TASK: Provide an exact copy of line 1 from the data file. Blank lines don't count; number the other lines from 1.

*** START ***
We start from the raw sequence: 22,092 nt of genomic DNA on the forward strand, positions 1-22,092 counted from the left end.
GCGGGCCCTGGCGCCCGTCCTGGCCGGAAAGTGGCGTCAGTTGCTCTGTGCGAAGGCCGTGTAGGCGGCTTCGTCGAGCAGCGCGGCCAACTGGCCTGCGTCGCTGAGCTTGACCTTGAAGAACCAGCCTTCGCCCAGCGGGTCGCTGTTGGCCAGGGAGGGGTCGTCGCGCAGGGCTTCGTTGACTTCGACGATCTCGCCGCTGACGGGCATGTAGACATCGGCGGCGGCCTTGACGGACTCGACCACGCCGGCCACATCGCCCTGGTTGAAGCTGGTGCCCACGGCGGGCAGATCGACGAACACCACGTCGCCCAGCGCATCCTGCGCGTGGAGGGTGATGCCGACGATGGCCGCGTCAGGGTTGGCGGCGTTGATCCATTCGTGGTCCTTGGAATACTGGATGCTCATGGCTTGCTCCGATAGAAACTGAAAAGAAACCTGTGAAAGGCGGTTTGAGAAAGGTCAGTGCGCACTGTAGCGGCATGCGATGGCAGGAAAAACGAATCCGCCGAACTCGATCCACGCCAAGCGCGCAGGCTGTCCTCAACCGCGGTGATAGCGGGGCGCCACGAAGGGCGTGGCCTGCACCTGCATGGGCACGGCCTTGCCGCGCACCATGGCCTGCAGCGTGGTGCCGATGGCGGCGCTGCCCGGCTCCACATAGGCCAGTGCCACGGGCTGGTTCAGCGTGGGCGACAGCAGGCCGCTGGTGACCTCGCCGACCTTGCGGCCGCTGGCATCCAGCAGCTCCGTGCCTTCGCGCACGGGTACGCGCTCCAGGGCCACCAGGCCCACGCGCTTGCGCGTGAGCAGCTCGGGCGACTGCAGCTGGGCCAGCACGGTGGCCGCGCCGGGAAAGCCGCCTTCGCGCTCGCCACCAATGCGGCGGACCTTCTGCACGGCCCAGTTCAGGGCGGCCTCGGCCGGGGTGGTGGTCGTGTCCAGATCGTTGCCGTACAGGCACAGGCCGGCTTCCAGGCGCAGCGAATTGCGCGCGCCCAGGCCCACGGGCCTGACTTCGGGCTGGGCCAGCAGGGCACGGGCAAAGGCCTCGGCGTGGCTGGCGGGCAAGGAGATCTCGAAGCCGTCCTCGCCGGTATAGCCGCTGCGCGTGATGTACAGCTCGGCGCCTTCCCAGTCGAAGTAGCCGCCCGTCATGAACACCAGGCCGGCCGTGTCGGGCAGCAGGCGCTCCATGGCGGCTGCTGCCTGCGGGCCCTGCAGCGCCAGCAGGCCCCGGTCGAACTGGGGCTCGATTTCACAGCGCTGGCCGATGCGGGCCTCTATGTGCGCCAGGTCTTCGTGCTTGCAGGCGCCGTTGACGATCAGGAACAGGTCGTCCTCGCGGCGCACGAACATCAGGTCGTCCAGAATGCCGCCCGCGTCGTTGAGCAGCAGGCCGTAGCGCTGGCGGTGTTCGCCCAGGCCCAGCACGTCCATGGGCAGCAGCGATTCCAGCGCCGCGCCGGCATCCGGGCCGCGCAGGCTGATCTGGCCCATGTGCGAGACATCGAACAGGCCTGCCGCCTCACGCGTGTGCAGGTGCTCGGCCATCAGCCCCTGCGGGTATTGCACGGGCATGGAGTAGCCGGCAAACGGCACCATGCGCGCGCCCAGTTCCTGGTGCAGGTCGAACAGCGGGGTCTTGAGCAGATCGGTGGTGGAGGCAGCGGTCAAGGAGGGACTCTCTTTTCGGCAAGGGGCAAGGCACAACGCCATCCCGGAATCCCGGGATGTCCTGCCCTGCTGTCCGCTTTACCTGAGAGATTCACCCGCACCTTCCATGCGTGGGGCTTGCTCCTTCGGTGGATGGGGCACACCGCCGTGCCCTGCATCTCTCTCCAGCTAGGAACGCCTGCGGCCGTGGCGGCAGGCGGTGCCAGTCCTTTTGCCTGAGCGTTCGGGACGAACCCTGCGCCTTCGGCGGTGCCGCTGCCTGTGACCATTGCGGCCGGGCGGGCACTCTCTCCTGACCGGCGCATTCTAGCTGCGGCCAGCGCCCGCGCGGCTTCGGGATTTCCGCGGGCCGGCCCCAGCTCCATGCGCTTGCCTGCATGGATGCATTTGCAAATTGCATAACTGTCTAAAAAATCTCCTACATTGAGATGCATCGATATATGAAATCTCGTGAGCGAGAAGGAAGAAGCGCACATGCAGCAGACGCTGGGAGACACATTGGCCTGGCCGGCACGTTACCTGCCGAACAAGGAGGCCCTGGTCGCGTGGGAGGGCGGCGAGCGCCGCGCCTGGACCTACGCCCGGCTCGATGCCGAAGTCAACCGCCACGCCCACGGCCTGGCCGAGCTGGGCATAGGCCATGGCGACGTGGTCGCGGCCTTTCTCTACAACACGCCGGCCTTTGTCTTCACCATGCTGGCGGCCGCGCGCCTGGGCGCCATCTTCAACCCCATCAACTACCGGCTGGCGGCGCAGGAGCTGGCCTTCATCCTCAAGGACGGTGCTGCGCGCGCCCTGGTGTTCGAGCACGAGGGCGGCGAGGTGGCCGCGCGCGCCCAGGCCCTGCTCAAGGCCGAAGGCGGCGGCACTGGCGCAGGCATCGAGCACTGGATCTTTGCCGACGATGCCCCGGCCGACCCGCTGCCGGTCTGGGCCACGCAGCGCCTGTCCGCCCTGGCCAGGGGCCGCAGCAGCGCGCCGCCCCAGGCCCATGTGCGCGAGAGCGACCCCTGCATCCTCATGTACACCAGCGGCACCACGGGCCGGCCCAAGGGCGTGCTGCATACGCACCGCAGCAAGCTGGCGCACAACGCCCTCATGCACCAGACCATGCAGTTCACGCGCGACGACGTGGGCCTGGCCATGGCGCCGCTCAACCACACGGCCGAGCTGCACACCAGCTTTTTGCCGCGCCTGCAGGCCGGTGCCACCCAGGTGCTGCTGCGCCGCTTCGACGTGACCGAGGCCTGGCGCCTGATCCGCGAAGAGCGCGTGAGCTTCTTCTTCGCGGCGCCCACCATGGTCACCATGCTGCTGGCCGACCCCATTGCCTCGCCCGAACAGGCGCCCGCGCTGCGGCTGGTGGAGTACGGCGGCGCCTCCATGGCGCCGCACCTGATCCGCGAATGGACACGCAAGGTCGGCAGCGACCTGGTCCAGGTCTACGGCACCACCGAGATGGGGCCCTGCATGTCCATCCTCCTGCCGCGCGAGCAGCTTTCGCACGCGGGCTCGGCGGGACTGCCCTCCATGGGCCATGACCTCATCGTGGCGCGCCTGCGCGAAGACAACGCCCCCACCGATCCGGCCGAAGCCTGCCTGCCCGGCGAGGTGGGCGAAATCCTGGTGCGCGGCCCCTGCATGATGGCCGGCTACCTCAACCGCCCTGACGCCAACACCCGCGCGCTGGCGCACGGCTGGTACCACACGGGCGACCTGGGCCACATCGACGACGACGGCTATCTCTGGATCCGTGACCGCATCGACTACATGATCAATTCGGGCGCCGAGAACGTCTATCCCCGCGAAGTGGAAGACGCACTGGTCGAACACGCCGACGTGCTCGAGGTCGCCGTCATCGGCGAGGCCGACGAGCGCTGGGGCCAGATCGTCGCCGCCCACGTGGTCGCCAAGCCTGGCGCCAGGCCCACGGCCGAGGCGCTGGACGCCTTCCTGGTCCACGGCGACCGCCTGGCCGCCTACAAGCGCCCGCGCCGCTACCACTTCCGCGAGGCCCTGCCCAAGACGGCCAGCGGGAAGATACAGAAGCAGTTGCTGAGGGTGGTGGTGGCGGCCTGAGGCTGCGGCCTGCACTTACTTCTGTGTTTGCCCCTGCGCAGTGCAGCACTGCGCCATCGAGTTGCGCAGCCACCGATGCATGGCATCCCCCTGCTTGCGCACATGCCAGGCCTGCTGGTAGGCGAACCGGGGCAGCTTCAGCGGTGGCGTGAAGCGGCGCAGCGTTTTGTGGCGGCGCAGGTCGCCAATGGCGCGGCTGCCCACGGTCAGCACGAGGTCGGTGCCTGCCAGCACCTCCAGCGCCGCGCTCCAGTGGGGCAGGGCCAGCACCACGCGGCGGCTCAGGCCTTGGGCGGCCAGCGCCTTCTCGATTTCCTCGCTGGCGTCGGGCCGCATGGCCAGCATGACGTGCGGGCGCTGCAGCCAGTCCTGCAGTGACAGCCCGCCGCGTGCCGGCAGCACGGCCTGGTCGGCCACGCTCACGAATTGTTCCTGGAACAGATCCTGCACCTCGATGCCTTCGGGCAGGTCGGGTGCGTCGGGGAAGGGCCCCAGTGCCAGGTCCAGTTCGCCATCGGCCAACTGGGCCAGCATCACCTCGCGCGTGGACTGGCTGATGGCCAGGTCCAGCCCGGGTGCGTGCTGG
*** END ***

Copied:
We start from the raw sequence: 22,092 nt of genomic DNA on the forward strand, positions 1-22,092 counted from the left end.